Research Paper Prompt,
Assignment Summary: Students will write an Analytical Research Paper of 1700-2000 words (approx. 5-6 pages, double-spaced) using one or more literary texts from our course readings on the Gothic in which you will select one of the prompts on the next page and incorporate at least 2 outside sources. The minimum word requirement must be met. Papers that do not meet the 1700- word minimum can earn at best a B+. Students will submit a prospectus (about half a page, double-spaced) of their ideas and plan for the essay for me to review. The prospectus (or abstract) should let me know what literary text(s) you will analyze, the prompt you have chosen, your initial thoughts about what ideas or elements you plan to explore, and an estimation of the outside sources you think you might use. You can include a working thesis if you like, but this is not required. I encourage each student to schedule a conference with me at some point in your writing process to discuss your research paper.
- To conduct a literary analysis that integrates research to make a cohesive, persuasive argument
- To indicate the relevance of your conclusions to a larger audience (the so-what element: Why should readers care? What is the significance of your research?).
- Your essay should be typed, use double spacing, 1” margins, include page numbers, and append a Works Cited page using MLA Style for all materials cited and referred to in the paper. We will review this specifically in class.
- Your final copy will be a Word or PDF file submitted to Blackboard by the deadline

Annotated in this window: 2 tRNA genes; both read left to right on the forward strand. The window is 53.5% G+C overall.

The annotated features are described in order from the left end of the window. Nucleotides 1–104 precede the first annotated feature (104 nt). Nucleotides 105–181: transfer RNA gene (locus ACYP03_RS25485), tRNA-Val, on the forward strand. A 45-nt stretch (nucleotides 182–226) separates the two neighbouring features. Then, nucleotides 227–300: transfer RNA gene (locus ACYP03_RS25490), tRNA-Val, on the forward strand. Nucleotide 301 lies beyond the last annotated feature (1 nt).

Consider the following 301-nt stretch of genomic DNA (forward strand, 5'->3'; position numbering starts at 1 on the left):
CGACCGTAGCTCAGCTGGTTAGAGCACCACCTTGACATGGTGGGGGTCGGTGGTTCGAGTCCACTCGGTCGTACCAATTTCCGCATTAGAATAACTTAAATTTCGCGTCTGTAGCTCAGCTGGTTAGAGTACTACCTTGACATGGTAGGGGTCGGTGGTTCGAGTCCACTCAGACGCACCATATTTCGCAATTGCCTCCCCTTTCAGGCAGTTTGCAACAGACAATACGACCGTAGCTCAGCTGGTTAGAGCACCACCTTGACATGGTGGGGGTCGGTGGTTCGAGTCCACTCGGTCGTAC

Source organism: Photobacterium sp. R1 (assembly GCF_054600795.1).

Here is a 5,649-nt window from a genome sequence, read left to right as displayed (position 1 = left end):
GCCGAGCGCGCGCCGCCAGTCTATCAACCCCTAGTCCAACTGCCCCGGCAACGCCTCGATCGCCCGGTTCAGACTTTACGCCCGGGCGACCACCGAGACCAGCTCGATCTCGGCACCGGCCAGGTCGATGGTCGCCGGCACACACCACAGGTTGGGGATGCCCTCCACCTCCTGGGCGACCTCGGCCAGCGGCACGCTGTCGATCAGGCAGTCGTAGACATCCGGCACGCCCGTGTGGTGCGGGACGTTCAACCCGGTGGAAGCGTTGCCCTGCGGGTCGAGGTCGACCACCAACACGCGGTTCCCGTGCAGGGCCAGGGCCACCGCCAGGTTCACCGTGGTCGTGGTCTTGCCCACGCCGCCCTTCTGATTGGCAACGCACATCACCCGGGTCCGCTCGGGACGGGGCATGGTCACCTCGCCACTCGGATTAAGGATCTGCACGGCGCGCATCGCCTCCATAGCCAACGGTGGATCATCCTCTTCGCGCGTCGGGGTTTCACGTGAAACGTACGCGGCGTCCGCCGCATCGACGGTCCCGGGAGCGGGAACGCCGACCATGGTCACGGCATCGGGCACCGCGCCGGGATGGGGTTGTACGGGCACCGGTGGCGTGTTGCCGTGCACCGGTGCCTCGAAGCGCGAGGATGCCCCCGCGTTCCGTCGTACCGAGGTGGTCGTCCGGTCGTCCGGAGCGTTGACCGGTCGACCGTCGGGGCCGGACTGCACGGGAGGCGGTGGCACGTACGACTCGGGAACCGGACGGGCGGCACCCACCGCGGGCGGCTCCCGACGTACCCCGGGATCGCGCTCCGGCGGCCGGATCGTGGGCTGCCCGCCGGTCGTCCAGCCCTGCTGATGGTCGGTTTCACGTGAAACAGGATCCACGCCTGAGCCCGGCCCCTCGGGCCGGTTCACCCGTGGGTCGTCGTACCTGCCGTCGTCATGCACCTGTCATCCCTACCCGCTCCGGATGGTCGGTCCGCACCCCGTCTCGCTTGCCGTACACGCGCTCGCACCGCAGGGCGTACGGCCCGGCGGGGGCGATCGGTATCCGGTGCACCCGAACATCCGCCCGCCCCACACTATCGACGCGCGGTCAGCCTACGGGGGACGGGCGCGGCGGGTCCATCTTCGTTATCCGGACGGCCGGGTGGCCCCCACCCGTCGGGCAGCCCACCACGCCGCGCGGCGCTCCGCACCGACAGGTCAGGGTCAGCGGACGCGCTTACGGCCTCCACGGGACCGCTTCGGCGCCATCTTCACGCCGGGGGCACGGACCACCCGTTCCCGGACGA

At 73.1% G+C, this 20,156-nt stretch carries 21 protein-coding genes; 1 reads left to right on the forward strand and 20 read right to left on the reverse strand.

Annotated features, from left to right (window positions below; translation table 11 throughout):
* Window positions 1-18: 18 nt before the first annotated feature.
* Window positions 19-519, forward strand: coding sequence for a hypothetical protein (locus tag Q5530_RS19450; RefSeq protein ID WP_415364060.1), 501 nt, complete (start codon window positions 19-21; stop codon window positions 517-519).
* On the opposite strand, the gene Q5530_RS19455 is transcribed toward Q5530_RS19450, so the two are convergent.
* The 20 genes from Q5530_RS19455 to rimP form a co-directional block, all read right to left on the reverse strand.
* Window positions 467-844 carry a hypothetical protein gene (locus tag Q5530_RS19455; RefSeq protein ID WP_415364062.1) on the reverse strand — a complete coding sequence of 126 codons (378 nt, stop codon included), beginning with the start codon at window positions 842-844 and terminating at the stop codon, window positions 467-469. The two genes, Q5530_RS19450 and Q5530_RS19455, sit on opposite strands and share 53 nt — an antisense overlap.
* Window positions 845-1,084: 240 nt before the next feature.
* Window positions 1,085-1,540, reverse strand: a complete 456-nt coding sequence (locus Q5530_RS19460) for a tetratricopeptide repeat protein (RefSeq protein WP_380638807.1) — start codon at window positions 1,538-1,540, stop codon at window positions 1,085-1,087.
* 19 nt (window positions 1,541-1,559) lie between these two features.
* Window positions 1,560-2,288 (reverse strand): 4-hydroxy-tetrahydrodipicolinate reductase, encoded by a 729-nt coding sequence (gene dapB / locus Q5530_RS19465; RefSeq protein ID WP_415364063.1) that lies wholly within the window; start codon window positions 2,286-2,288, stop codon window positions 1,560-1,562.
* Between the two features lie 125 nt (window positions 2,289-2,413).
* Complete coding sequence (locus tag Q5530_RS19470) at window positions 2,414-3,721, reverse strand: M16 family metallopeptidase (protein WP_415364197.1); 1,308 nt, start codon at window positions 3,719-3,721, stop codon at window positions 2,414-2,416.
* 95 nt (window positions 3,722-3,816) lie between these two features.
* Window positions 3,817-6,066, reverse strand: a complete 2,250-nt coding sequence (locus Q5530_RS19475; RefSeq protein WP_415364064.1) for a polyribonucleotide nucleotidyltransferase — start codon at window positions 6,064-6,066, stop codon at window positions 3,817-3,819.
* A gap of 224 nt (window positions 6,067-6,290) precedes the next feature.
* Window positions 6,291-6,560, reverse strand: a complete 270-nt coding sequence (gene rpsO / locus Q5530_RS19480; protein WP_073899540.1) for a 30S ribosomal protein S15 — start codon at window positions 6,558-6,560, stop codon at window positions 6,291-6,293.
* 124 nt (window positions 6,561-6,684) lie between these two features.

- Students will submit a half page prospectus (abstract) for me to review.
- You’ll spend four weeks researching and drafting your analysis.
- In the week or so leading up to the final submission deadline, we’ll work through specific revision techniques to shore up and improve your work as you prepare to submit the final draft.
The work you do for this research paper:
- Allows you to dig deeper into one or more texts on your chosen topic
- Provides you with instruction in analyzing content and presenting others’ ideas in a standard academic genre of writing
- Affords opportunities to work through revision techniques beyond sentence level editing
- Directs you in constructing clear, evidence-supported arguments that include research and that persuade general audiences
Prompts (choose one):
- How does the Gothic define monstrosity? Discuss in relation to one or more texts.
- In what ways does Gothic literature address fears of gender, class, and/or race?
- Analyze the Gothic’s tendency to destabilize and transgress boundaries (such as between good and evil, life and death, sanity and insanity, safety and danger, etc.) and why
- Explore the role of landscape in one or more Gothic texts and explain how it contributes to the creation of terror and/or horror in the text
- Examine how Gothic texts use science as a way of revealing obsessions with beauty, perfection, and personal glory rather than progress, healing, and well-being
- Evaluate how and why the past in Gothic texts is so crucial to inspiring fear, paranoia, or insanity
- Investigate how one or more Gothic texts portray a descent into mental, physical, and/or architectural collapse
- Analyze the role and significance of spectral presences in one or more Gothic texts
- Examine how haunted houses, rooms, castles, hovels, and/or other domiciles reveal our darkest fears, anxieties, manias, and/or violent tendencies
- Evaluate how Gothic texts create a sense of entrapment, claustrophobia, or paralysis
- Compare and contrast the brutality, criminality, appetites, and/or passions of Dracula and the Crew of Light
- Explore how the Gothic presents masculinity and femininity in one or more texts as something to be feared or that inspires dread
- How does the Gothic explore what it means to be human?